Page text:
With respect to the order entered January 27, 2009, although plaintiffs argue to the contrary, there is nothing in the record to indicate that the Civil Court ever received opposition papers to defendants' motion. In fact, the court, in its decision, specifically stated that it had received no written opposition to the motion. In this posture, the January 27, 2009 order must be considered as having been entered upon default. As no appeal lies from an order entered upon the default of the appealing party (see CPLR 5511; Coneys v Johnson Controls, Inc., 11 AD3d 576 [2004]), the appeal from the order entered January 27, 2009 is dismissed.

Although plaintiffs' subsequent motion was denominated as one for leave to reargue or to renew, it must be treated as one seeking to open plaintiffs' default. Even if we assume that plaintiffs offered a reasonable excuse for their default, the facts presented were not such as would change the prior determination of the court. As we find no basis to disturb the order entered May 22, 2009 denying plaintiffs' motion, the order is affirmed. The matter shall proceed to trial on the issue of damages.

Pesce, P.J., and Rios, J., concur.

Weston, J., concurs in part and dissents in part in a separate memorandum.

Weston, J., concurs in part and dissents in part and votes to dismiss the appeal from the order entered January 27, 2009 and the order entered May 22, 2009 in the following memorandum:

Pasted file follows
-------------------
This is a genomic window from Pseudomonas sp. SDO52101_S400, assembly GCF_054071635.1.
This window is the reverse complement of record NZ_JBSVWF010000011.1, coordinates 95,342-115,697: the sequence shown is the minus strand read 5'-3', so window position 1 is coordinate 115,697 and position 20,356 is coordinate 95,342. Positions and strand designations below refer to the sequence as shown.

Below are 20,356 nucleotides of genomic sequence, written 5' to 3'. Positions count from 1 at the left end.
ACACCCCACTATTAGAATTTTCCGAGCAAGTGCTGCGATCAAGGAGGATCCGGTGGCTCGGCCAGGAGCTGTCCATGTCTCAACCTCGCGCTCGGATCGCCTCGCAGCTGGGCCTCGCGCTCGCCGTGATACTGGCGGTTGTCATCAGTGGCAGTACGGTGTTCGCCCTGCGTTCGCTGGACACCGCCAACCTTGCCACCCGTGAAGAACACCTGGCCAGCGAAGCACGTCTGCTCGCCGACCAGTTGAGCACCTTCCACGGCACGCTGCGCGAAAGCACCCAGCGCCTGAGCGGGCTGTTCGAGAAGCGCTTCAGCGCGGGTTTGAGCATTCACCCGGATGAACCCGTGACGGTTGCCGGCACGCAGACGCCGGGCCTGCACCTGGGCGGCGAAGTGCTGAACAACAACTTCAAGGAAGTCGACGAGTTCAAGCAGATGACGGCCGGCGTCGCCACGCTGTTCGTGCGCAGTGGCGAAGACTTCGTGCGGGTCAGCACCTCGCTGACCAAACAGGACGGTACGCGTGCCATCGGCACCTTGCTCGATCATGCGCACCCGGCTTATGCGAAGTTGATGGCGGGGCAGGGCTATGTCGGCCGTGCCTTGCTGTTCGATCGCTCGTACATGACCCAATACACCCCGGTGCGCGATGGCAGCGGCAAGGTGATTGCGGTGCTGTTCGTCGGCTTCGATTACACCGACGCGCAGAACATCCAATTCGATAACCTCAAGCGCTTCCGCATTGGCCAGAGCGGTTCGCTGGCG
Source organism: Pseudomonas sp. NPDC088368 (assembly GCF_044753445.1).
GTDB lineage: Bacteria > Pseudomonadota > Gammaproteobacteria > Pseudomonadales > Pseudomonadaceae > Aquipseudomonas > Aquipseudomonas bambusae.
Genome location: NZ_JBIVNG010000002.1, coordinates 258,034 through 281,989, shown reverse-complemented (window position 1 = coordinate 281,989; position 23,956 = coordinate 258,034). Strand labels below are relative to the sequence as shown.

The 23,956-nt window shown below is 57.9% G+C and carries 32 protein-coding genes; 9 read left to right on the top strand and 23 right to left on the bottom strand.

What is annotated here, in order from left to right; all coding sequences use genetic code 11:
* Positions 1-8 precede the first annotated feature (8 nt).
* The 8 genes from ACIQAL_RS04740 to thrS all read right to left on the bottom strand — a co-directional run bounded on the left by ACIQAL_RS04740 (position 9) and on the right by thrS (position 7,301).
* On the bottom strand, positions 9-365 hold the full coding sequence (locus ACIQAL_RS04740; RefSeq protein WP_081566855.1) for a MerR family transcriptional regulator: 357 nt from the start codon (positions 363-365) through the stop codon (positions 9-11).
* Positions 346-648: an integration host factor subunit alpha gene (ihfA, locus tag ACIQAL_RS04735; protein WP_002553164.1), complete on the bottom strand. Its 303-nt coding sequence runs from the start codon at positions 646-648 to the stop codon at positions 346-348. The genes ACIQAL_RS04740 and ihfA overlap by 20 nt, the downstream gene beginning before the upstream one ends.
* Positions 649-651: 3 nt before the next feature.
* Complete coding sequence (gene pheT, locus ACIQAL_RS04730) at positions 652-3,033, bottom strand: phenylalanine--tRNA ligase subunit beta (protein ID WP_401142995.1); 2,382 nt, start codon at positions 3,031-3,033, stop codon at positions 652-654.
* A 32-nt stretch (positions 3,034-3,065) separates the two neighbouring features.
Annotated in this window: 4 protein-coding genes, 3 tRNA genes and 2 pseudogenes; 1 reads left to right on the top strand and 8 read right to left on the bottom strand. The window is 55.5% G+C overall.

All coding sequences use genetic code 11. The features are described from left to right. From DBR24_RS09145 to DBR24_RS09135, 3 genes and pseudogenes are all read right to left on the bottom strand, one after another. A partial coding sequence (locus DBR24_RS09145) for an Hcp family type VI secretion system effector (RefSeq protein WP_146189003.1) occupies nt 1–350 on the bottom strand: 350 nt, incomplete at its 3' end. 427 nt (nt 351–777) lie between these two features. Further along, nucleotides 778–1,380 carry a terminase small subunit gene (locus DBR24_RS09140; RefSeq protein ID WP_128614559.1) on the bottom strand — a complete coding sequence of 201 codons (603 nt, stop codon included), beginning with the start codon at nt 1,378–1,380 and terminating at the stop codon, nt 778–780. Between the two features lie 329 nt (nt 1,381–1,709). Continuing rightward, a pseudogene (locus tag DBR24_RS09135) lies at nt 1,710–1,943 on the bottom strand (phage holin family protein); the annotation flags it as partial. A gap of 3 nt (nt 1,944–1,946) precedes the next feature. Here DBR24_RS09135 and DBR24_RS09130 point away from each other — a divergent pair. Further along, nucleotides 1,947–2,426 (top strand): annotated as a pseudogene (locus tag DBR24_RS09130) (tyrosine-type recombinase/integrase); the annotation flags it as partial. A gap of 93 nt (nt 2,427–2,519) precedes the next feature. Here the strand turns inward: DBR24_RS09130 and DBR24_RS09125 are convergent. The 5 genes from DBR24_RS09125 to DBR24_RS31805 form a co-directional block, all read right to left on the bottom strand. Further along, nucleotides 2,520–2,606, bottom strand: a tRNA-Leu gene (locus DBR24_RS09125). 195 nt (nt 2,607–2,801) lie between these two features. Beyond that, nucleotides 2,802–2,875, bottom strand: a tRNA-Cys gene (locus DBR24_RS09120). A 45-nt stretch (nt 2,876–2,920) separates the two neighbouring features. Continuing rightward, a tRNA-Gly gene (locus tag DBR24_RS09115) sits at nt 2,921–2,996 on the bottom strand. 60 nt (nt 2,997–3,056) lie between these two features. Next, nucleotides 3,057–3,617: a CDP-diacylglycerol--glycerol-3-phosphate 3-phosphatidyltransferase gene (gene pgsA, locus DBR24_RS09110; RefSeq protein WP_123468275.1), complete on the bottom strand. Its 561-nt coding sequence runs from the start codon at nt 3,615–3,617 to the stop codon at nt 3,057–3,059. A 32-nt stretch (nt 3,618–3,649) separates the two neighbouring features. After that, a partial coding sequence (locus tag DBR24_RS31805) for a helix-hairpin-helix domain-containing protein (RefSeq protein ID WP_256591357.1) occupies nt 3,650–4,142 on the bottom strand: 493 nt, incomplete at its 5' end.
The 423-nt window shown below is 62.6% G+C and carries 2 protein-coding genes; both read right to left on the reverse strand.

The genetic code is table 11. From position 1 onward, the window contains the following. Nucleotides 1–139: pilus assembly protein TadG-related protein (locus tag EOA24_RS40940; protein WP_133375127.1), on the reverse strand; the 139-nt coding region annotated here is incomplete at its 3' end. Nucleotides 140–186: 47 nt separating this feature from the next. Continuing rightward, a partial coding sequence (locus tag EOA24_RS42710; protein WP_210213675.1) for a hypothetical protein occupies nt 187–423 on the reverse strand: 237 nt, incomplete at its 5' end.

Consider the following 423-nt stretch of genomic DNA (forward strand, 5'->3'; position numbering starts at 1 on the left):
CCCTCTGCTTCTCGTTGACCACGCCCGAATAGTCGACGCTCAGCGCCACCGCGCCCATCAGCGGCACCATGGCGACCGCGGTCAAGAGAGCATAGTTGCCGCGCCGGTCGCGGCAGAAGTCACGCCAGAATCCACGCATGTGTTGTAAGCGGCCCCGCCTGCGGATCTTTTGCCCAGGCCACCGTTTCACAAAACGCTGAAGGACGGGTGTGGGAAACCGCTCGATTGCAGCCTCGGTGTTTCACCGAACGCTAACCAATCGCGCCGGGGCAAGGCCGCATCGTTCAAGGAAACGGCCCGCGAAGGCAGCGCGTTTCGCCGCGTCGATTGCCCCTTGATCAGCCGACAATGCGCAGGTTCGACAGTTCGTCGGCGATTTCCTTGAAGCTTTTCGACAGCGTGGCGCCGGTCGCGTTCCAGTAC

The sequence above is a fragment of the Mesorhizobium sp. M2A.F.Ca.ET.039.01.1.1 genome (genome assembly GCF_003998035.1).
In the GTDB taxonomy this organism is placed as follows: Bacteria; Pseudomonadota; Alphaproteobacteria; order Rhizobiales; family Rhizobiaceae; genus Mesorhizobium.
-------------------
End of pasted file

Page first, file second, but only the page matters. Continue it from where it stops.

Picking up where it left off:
In this action to recover damages for personal injuries arising from an automobile accident, the jury rendered a verdict following the liability phase of the trial, finding defendants to have been 100 percent at fault. After the rendition of the verdict on July 2, 2008, plaintiffs' counsel orally moved for an open-ended continuance of the damages phase of the trial, as he had been unable to procure certain medical documents from the medical facility at which the infant plaintiff had been treated, since it was no longer in operation. The Civil Court disbanded the jury and granted plaintiffs' motion, over defense counsel's objections.

Two months later, defendants made a written motion which, insofar as is relevant to this appeal, in effect sought leave to reargue plaintiffs' motion. In an order entered January 27, 2009, the Civil Court, acknowledging that it had received no opposition to defendants' motion, granted that branch of defendants' motion seeking leave to reargue and, upon reargument, denied plaintiffs' motion for an open-ended continuance. In doing so, the court noted that six months had passed since plaintiffs' oral request for a continuance had been granted, and that plaintiffs had failed to show what efforts had been made to procure the necessary documents. Plaintiffs subsequently moved for "leave to renew and reargue" the Civil Court's decision. By order entered May 22, 2009, the Civil Court, treating plaintiffs' motion as one for leave to reargue only, denied the motion. Plaintiffs appeal from both orders.